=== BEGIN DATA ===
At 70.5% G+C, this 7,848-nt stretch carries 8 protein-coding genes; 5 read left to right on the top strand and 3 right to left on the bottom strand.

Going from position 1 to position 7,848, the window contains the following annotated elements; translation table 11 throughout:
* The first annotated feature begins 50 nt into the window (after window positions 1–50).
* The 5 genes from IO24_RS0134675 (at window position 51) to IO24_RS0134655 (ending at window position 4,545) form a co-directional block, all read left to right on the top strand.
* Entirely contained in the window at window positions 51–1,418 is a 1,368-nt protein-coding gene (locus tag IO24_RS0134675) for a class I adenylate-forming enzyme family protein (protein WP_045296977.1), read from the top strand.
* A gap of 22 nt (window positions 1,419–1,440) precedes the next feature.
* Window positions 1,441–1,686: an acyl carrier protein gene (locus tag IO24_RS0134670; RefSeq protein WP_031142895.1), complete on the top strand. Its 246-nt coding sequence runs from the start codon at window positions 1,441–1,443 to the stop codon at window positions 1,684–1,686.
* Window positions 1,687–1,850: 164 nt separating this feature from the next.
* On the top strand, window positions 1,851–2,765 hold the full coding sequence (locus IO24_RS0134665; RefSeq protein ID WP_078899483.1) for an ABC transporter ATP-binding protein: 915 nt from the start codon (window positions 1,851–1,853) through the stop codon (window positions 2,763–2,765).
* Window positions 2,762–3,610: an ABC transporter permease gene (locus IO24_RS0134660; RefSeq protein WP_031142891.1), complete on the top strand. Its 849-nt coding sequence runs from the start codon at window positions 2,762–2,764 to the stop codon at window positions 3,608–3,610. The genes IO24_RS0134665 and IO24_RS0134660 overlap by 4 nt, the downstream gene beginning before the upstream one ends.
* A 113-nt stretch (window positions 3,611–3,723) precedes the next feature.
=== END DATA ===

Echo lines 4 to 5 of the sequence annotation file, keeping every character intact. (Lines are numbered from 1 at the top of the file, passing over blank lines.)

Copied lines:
* The 5 genes from IO24_RS0134675 (at window position 51) to IO24_RS0134655 (ending at window position 4,545) form a co-directional block, all read left to right on the top strand.
* Entirely contained in the window at window positions 51–1,418 is a 1,368-nt protein-coding gene (locus tag IO24_RS0134675) for a class I adenylate-forming enzyme family protein (protein WP_045296977.1), read from the top strand.